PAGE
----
It is my great pleasure to be asked to write the foreword to this fine production. The format is unique and original. It gives us an insight into the views and ideas of the personalities involved. We can read their hearts and minds and come to understand and appreciate how they viewed and dealt with the social and economic progress of that magical part of Ireland where they were all destined to live out their lives.

Connemara has been written about and painted; it has known great joy and equally, it has felt the pain of emigration when young men shed bitter tears at Galway’s Ceannt Station in the 50s. Although the stories in this book come from West Connemara, they are nevertheless reflective of rural Irish society generally during this bygone era. People from all parts of rural Ireland will most likely identify with the subject matter of this book because it probably mirrors the social history of their own regions during the earlier part of this century.

The Way It Was’ is an attempt by Paul to write a definitive work. The verdict is yours; read on.


Paud Kennelly

Author of ‘My Connemara’ and ‘More of My Connemara’


He always sat directly in front of his beloved fire which he used to build so beautifully and with so much care. Tending to his fire was one of his greatest pleasures in life, and I could watch him for an eternity because he took such a scientific approach to the whole task. Sometimes we would sit for ages just staring into the heart of it, both of us lost in our own thoughts yet glad of each other’s company. He was a great conversationalist and I was forever asking him about the old days. Football was always our favourite theme. He had a great memory and could recall events as if it was only yesterday. Sometimes he would afford himself a wry smile as he recalled certain matches and incidents. His memories went back seventy years or more. He was the last of his generation of footballers and I knew it was incumbent upon me to write it all down for future generations. He was happy for me to write his story and when I read it back to him he listened with great pride and satisfaction. Two months later he passed away peacefully. Shortly before he died, my son Luke was born, but fate decreed that John and Luke would never meet. This was a cause of great sadness to me, but I was also overcome with a great sense of relief that John’s story did not die with him and that one day Luke would be able to read it for himself.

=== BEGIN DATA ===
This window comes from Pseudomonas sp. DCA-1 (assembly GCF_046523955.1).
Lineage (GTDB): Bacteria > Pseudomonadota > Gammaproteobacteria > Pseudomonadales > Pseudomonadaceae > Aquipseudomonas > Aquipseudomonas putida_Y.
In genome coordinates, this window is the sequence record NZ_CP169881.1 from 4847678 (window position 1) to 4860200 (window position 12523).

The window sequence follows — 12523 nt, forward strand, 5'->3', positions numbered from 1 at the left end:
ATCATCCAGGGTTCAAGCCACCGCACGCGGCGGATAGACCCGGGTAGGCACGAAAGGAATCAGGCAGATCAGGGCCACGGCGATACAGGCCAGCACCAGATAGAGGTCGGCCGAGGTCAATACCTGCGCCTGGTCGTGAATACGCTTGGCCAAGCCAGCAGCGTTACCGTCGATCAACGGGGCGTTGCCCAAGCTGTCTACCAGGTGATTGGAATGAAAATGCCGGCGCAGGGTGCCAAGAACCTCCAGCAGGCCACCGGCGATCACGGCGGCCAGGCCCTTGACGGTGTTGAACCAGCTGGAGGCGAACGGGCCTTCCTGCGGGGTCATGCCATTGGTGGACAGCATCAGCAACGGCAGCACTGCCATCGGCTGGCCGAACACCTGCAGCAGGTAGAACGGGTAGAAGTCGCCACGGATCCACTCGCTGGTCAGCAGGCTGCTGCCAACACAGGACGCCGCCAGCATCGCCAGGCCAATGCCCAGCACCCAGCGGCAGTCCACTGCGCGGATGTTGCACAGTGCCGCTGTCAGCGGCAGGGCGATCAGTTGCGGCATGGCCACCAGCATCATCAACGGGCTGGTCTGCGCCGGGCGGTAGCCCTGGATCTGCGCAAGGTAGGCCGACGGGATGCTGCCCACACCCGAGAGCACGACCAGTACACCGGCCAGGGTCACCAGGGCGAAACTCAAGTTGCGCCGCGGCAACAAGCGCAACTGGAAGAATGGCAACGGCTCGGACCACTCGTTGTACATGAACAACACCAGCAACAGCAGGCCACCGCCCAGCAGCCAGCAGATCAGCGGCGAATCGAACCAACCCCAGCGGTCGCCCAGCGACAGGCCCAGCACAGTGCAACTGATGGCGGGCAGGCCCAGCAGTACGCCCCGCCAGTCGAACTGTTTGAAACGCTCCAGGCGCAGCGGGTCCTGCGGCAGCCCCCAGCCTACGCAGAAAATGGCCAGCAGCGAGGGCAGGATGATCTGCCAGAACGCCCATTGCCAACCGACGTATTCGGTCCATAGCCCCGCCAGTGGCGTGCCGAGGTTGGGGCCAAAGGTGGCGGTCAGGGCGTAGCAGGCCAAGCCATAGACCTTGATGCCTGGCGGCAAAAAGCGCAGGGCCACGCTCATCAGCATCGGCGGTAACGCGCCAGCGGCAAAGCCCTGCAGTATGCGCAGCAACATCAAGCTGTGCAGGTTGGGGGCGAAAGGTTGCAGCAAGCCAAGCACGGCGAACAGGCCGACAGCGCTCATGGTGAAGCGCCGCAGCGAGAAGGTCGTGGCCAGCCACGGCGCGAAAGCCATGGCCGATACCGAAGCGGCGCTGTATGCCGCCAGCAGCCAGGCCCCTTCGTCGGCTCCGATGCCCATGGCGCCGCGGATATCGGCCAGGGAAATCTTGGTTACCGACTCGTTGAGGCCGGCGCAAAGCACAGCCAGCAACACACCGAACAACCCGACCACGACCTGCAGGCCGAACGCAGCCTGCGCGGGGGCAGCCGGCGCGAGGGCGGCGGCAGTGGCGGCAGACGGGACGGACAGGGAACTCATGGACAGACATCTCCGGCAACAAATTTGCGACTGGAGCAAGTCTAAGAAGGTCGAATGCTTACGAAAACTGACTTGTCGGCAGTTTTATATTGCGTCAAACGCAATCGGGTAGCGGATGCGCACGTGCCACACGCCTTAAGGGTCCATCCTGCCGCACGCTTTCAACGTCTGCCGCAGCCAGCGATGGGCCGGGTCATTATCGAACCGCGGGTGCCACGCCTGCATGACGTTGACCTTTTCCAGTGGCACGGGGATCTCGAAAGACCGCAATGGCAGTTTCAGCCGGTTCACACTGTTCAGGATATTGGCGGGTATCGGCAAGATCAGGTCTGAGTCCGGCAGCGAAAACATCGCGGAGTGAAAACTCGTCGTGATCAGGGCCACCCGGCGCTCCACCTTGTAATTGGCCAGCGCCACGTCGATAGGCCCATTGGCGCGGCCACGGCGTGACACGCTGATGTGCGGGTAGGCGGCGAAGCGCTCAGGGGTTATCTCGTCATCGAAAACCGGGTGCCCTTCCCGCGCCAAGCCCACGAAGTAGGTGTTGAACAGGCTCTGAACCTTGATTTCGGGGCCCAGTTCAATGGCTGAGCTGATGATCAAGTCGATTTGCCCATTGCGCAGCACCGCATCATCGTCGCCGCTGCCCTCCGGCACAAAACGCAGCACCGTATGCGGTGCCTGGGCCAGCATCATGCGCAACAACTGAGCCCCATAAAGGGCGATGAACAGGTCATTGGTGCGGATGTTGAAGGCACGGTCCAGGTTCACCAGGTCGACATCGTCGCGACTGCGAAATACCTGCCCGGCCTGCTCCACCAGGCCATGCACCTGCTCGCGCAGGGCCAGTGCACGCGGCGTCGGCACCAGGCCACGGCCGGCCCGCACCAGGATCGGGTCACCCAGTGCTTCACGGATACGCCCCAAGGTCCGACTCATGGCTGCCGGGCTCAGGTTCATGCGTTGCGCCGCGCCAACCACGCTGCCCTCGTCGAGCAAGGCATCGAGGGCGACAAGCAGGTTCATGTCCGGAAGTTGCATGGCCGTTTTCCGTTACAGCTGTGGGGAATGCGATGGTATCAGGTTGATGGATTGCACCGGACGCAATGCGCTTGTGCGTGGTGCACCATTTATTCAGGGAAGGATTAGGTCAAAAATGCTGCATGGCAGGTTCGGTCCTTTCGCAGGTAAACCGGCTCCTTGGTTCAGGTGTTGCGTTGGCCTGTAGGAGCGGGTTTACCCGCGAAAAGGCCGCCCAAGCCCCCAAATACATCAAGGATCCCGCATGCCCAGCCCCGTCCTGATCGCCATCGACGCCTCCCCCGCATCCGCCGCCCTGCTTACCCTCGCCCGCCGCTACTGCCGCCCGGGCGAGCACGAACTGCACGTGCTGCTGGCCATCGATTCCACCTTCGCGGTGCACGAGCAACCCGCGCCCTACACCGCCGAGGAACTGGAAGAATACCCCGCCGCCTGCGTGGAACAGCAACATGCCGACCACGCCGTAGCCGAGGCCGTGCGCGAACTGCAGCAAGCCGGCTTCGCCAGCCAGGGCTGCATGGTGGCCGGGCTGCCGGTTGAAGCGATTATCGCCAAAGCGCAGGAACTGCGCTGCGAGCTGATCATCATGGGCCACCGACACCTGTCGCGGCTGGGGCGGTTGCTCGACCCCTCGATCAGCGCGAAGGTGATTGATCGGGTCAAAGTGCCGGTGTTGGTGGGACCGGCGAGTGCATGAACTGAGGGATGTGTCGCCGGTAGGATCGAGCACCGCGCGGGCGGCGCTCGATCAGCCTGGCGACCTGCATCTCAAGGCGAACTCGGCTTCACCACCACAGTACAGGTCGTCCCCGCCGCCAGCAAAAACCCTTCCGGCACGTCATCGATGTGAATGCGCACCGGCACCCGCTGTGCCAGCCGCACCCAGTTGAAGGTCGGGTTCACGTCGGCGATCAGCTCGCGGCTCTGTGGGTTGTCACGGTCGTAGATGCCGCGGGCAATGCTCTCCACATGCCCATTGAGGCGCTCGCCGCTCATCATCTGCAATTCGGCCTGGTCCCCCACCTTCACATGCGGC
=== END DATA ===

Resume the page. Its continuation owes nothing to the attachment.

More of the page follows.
During the past year I have been privileged to meet with so many wonderful people, and my retrospective journey has been an exciting one, and one of the most fulfilling experiences of my life. I will be eternally grateful to all the people who made this book possible. Thank you for your interest, your patience, your tolerance and, most of all, for your goodwill and encouragement. You gave me the will and the confidence to persevere and you kept me focused. I have always loved history, and if the book contributes in some small way to helping us understand the social evolution of rural Ireland throughout the twentieth century, then it has been a worthwhile venture and I will be forever happy that I was called upon to produce it.

Paul Gannon

October 1999

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